12 a.m.: Drink some water and get to bed. It’s your last chance of the day to hydrate, so seize it! Sip some water before your head hits the pillow, but avoid popping any anti-hangover pills. “It’s fairly common to take an over-the-counter pain medication to prevent hangover symptoms,” says Hogan, “but it’s really important to avoid Tylenol or anything containing acetaminophen. These medications can cause acute liver failure—and I’ve seen it one too many times in the ICU.”
8 a.m. (or, uh, much later): The morning after. If college taught us anything, it’s that a bacon, egg and cheese can totally cure a hangover. Or can it? Turns out, that’s not actually the best bet. “I distinctly remember the magic of a particular bacon, egg and cheese from the greasy pizza joint near my college dorm,” says Hogan. “But sadly there’s no research pointing to any benefits of greasy food intake the morning after drinking…If you really want the indulgent post-party breakfast, have it, but take it slow and avoid overdoing it. Scarfing down a giant meal will exacerbate any queasiness you already have.”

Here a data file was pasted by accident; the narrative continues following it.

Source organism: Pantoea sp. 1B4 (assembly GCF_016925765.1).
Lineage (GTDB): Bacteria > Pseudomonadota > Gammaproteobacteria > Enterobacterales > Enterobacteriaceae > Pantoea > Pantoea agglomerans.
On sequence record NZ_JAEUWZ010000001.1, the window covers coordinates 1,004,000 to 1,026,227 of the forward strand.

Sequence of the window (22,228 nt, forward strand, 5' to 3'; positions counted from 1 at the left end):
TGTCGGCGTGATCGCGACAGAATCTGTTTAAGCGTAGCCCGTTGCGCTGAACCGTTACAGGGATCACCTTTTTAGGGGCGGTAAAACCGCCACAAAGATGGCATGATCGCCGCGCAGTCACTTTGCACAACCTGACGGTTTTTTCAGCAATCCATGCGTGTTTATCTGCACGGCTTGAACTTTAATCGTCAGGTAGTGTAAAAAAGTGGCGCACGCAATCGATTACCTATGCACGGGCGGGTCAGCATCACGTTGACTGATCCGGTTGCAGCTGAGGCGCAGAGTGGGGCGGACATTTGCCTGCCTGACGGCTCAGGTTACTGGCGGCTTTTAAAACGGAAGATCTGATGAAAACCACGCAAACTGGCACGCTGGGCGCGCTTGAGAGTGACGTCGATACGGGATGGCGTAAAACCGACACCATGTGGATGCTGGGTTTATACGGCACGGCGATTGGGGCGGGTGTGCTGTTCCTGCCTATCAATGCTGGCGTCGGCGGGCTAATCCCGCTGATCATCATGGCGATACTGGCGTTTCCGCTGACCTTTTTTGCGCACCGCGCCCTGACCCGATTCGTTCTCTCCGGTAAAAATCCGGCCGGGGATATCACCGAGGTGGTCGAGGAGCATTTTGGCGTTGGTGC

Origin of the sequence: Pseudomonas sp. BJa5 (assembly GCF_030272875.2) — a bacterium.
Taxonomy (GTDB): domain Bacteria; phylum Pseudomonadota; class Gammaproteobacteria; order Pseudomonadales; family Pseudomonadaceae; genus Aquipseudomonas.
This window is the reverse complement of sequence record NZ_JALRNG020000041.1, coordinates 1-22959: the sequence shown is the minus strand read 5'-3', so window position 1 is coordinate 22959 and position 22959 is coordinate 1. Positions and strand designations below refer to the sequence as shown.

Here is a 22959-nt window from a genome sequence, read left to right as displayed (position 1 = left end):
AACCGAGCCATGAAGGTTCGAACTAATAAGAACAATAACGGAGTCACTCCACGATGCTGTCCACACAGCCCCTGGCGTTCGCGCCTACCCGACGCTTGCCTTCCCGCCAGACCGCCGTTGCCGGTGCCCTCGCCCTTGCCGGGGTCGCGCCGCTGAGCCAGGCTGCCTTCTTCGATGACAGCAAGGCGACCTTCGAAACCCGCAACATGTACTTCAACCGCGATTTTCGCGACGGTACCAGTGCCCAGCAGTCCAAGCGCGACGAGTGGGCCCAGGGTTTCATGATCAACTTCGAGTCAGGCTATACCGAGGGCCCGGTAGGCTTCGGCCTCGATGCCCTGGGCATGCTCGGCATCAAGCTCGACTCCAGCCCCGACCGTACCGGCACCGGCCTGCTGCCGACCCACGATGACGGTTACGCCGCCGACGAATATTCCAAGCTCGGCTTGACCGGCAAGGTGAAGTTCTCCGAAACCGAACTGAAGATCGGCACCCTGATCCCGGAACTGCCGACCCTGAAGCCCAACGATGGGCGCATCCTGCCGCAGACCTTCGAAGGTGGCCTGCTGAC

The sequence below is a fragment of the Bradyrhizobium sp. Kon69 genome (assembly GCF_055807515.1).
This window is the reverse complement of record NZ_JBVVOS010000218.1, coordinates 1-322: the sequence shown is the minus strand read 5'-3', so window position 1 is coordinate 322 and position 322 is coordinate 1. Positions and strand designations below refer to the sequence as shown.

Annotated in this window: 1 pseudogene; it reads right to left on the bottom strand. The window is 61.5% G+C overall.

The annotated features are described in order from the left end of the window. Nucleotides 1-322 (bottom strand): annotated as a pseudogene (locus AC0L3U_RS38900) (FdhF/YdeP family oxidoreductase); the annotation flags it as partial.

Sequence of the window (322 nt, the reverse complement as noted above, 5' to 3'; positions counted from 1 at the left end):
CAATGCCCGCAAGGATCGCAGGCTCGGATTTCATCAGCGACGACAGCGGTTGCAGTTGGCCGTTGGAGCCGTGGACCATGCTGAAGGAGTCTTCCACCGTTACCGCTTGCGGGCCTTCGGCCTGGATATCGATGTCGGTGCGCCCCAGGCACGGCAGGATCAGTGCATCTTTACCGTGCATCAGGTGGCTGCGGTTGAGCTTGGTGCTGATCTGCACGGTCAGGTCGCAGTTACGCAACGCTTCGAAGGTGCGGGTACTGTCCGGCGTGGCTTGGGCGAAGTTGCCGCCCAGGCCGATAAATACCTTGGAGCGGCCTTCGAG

Regardless of what you’re craving, you definitely want to get something into your system, because alcohol can cause your blood sugar to drop. “You’ll feel better once it’s back in a normal range,” says Hogan, who recommends fruit, a plain bagel, English, muffin or toast. “You want a fairly easily digestible carbohydrate source, and the more bland the better if you’re experiencing GI distress. A G2 drink or Nuun tablets can also help with electrolyte repletion.”
10 a.m.: Bust a move—if you’re up for it. “Moderate exercise can be helpful,” says Hogan. “Even a brisk walk outside can get oxygen flowing and may help increase the rate in which the toxins from alcohol are broken down and eliminated from the body.” Take it easy, though—today’s not the day to double up on spin class and barre. “There is no research backing up the claim that you can sweat out toxins from alcohol—only a trace amount of toxins are present in sweat,” says Hogan. “But it may make you feel better and boost your mood.”
Still on the struggle bus? Luckily, we’ve got this Ultimate Hangover Helper Smoothie Recipes to soothe your post-party aches and pains.